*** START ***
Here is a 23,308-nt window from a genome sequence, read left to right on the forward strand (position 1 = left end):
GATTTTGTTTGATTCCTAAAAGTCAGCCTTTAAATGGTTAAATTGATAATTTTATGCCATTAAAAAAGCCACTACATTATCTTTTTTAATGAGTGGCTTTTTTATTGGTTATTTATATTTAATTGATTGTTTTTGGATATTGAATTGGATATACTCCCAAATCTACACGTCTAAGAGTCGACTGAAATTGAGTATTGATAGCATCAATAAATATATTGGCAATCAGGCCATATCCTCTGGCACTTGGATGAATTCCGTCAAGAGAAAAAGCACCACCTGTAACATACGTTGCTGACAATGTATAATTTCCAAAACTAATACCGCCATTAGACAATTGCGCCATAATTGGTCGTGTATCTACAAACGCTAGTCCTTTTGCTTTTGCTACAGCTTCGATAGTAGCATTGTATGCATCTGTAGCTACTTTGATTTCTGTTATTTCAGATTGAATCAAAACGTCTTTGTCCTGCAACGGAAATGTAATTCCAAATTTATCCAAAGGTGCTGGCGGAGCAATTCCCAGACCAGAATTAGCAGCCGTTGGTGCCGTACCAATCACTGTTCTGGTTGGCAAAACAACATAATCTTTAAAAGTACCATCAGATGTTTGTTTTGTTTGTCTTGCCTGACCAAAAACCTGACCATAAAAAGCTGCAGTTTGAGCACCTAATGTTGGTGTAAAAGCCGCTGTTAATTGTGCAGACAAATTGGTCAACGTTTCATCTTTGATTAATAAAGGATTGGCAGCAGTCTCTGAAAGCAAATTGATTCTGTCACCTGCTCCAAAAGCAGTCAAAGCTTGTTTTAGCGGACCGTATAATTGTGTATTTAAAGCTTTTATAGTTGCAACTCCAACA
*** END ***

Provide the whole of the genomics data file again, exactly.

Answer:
Here is a 23,308-nt window from a genome sequence, read left to right on the forward strand (position 1 = left end):
GATTTTGTTTGATTCCTAAAAGTCAGCCTTTAAATGGTTAAATTGATAATTTTATGCCATTAAAAAAGCCACTACATTATCTTTTTTAATGAGTGGCTTTTTTATTGGTTATTTATATTTAATTGATTGTTTTTGGATATTGAATTGGATATACTCCCAAATCTACACGTCTAAGAGTCGACTGAAATTGAGTATTGATAGCATCAATAAATATATTGGCAATCAGGCCATATCCTCTGGCACTTGGATGAATTCCGTCAAGAGAAAAAGCACCACCTGTAACATACGTTGCTGACAATGTATAATTTCCAAAACTAATACCGCCATTAGACAATTGCGCCATAATTGGTCGTGTATCTACAAACGCTAGTCCTTTTGCTTTTGCTACAGCTTCGATAGTAGCATTGTATGCATCTGTAGCTACTTTGATTTCTGTTATTTCAGATTGAATCAAAACGTCTTTGTCCTGCAACGGAAATGTAATTCCAAATTTATCCAAAGGTGCTGGCGGAGCAATTCCCAGACCAGAATTAGCAGCCGTTGGTGCCGTACCAATCACTGTTCTGGTTGGCAAAACAACATAATCTTTAAAAGTACCATCAGATGTTTGTTTTGTTTGTCTTGCCTGACCAAAAACCTGACCATAAAAAGCTGCAGTTTGAGCACCTAATGTTGGTGTAAAAGCCGCTGTTAATTGTGCAGACAAATTGGTCAACGTTTCATCTTTGATTAATAAAGGATTGGCAGCAGTCTCTGAAAGCAAATTGATTCTGTCACCTGCTCCAAAAGCAGTCAAAGCTTGTTTTAGCGGACCGTATAATTGTGTATTTAAAGCTTTTATAGTTGCAACTCCAACA